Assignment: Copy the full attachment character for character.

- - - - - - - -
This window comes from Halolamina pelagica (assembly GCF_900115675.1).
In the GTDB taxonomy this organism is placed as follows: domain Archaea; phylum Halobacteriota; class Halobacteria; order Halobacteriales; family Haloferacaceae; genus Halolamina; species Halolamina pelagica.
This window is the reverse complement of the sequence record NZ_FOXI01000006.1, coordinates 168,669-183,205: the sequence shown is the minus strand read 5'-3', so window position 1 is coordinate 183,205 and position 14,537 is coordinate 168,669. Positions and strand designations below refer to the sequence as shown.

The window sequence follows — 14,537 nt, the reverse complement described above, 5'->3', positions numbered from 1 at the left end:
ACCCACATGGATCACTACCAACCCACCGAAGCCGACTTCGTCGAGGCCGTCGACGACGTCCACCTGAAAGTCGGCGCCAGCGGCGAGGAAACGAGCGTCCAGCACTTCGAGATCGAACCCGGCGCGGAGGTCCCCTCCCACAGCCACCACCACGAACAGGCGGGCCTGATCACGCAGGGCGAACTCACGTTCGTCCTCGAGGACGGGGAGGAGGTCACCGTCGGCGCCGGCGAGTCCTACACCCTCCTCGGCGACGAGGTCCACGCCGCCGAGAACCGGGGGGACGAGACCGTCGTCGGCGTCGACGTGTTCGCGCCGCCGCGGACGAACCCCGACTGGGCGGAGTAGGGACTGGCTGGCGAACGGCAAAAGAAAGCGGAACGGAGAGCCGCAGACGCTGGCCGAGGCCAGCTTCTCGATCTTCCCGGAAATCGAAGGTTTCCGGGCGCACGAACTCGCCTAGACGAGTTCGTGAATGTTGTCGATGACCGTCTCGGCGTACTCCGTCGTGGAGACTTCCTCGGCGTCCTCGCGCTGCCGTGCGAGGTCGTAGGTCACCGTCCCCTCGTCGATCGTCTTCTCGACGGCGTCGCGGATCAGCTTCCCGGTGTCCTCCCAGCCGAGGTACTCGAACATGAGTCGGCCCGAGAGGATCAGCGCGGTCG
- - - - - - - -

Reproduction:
This window comes from Halolamina pelagica (assembly GCF_900115675.1).
In the GTDB taxonomy this organism is placed as follows: domain Archaea; phylum Halobacteriota; class Halobacteria; order Halobacteriales; family Haloferacaceae; genus Halolamina; species Halolamina pelagica.
This window is the reverse complement of the sequence record NZ_FOXI01000006.1, coordinates 168,669-183,205: the sequence shown is the minus strand read 5'-3', so window position 1 is coordinate 183,205 and position 14,537 is coordinate 168,669. Positions and strand designations below refer to the sequence as shown.

The window sequence follows — 14,537 nt, the reverse complement described above, 5'->3', positions numbered from 1 at the left end:
ACCCACATGGATCACTACCAACCCACCGAAGCCGACTTCGTCGAGGCCGTCGACGACGTCCACCTGAAAGTCGGCGCCAGCGGCGAGGAAACGAGCGTCCAGCACTTCGAGATCGAACCCGGCGCGGAGGTCCCCTCCCACAGCCACCACCACGAACAGGCGGGCCTGATCACGCAGGGCGAACTCACGTTCGTCCTCGAGGACGGGGAGGAGGTCACCGTCGGCGCCGGCGAGTCCTACACCCTCCTCGGCGACGAGGTCCACGCCGCCGAGAACCGGGGGGACGAGACCGTCGTCGGCGTCGACGTGTTCGCGCCGCCGCGGACGAACCCCGACTGGGCGGAGTAGGGACTGGCTGGCGAACGGCAAAAGAAAGCGGAACGGAGAGCCGCAGACGCTGGCCGAGGCCAGCTTCTCGATCTTCCCGGAAATCGAAGGTTTCCGGGCGCACGAACTCGCCTAGACGAGTTCGTGAATGTTGTCGATGACCGTCTCGGCGTACTCCGTCGTGGAGACTTCCTCGGCGTCCTCGCGCTGCCGTGCGAGGTCGTAGGTCACCGTCCCCTCGTCGATCGTCTTCTCGACGGCGTCGCGGATCAGCTTCCCGGTGTCCTCCCAGCCGAGGTACTCGAACATGAGTCGGCCCGAGAGGATCAGCGCGGTCG